The instant asset write-off is not available for all business assets and determining which assets are eligible may pose a challenge for many small and medium-sized business owners (SME) and their advisers.
The simplified depreciation rules for small business taxpayers are set out under Subdivision 328-D Income Tax Assessment Act 1997 (ITAA 1997). For a small business entity to access the instant asset write off, they must not only satisfy the small business entity criteria, they must also elect to use the simplified depreciation rules under Subdivision 328-D.
A small business entity that elects to depreciate assets under Division 40 ITAA 1997 (i.e. the SBE does not pool their assets) will not be eligible for the instant asset write-off. To be eligible for the small business income tax concessions, a small business must have an aggregated turnover of less than $10 million and be ‘carrying on a business’.
A medium size entity (between $10 million and $50 million aggregated turnover and carrying on a business) is not required to make an election to use simplified depreciation and will be able to claim an immediate deduction for eligible depreciating assets.
What type of assets are eligible for the instant asset write-off?
Determining what type of assets are eligible for the instant asset write-off is not as straight forward as one is led to believe. The instant asset write-off is only available for assets that satisfy the definition of a depreciating asset under Section 40-30 ITAA 1997.
Working through the definition is not a simple task and SME taxpayers are urged to seek advice from their tax advisers in order to determine if they are eligible to claim the instant asset write-off. SME taxpayers and their tax advisers are urged to work through the relevant legislation to determine if an asset is eligible for the instant asset write-off as some common asset purchases may not fall within the rules.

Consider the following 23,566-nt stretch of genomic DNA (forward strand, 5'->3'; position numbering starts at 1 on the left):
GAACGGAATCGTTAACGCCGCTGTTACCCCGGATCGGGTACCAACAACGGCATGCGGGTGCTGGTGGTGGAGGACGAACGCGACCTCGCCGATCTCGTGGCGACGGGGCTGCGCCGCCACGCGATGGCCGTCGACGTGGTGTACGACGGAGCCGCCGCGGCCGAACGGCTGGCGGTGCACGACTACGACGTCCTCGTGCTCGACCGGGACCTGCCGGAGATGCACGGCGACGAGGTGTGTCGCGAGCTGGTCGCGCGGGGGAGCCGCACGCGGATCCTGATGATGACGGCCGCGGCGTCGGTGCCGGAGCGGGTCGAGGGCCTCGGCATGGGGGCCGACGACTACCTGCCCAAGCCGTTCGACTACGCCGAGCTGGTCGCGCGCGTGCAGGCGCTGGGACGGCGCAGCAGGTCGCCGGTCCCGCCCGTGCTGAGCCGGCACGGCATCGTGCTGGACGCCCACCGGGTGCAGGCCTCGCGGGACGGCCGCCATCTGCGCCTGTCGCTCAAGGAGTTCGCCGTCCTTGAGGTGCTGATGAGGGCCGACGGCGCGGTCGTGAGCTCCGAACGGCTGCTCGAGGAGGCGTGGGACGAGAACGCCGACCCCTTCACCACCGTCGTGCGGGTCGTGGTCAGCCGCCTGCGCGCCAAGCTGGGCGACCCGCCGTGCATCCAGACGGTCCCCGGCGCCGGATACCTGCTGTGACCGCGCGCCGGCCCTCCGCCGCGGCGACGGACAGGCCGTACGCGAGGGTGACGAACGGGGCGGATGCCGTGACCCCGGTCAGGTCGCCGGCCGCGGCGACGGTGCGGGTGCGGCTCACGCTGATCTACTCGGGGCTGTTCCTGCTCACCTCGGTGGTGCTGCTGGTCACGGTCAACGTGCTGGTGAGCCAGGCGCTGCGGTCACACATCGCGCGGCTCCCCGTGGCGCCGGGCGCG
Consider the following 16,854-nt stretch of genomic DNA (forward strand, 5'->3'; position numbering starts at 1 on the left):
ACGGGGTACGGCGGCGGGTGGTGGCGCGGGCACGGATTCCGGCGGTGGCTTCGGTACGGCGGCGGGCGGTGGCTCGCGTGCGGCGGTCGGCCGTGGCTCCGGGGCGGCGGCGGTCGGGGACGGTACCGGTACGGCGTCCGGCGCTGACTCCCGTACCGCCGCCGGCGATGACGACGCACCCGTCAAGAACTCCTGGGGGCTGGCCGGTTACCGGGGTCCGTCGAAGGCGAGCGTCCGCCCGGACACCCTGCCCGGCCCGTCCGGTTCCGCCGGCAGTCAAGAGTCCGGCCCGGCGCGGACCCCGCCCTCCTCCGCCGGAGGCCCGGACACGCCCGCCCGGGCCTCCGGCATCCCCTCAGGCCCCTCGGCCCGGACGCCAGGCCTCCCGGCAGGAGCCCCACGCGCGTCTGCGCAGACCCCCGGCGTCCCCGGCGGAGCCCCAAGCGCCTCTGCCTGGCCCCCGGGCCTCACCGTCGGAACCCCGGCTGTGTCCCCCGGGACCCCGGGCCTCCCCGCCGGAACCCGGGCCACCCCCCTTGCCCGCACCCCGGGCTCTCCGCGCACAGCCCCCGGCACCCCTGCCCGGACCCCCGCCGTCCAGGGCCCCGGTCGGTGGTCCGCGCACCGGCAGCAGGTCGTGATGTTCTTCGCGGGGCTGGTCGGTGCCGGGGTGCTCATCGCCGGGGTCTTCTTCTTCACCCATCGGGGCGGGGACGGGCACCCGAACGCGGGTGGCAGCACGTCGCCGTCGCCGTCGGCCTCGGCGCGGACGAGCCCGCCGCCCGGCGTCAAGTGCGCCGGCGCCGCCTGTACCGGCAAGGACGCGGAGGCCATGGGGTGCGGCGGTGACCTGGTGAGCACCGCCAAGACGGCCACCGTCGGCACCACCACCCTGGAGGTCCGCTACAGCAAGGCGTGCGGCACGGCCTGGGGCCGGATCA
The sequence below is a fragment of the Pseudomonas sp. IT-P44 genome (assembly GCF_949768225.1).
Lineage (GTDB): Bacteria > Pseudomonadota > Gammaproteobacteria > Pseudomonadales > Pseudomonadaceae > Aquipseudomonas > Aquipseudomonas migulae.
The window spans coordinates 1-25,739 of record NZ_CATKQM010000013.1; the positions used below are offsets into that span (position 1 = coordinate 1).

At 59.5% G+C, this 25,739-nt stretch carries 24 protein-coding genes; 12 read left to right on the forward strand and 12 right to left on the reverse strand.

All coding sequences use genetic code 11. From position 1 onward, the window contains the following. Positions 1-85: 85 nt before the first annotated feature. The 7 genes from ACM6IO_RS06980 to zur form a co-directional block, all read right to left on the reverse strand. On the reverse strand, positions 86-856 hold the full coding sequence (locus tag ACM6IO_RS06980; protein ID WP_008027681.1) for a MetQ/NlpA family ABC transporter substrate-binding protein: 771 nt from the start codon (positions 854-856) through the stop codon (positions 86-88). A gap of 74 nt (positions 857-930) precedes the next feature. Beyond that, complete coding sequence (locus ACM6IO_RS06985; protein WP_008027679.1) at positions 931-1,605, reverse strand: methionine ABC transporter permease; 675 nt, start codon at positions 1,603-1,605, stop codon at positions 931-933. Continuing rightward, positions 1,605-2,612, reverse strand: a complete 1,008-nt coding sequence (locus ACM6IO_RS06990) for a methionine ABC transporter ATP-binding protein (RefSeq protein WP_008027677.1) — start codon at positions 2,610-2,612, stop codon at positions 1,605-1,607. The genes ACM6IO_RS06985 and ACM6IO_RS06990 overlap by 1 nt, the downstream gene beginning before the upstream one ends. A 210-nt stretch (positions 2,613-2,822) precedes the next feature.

What is a depreciating asset?
In general terms, a depreciating asset is an asset used in the course of a business. The asset will have a limited useful life and the value will diminish over time.
For the purpose of the instant asset write off, eligible assets may include:
- A work use vehicle
- Office furniture (desks, chairs, bookshelves)
- Computer equipment
- In-house software (this is software specifically designed for your business and does not include off the shelf software products or cloud-based software subscriptions)
- Mining, quarrying or prospecting rights or information
- Certain intellectual property (e.g. patents, registered designs, and copyright)
- Eligible plant & equipment (some improvements may be excluded)
Assets that are excluded from the instant asset write off include:
- Eligible work-related items – where Section 58X of the Fringe Benefits Tax Assessment Act 1986 applies and the work-related item has been provided to the employee as a benefit in respect of employment
- Capital works (new buildings and certain improvements)
- Intangible assets (e.g. computer software, goodwill)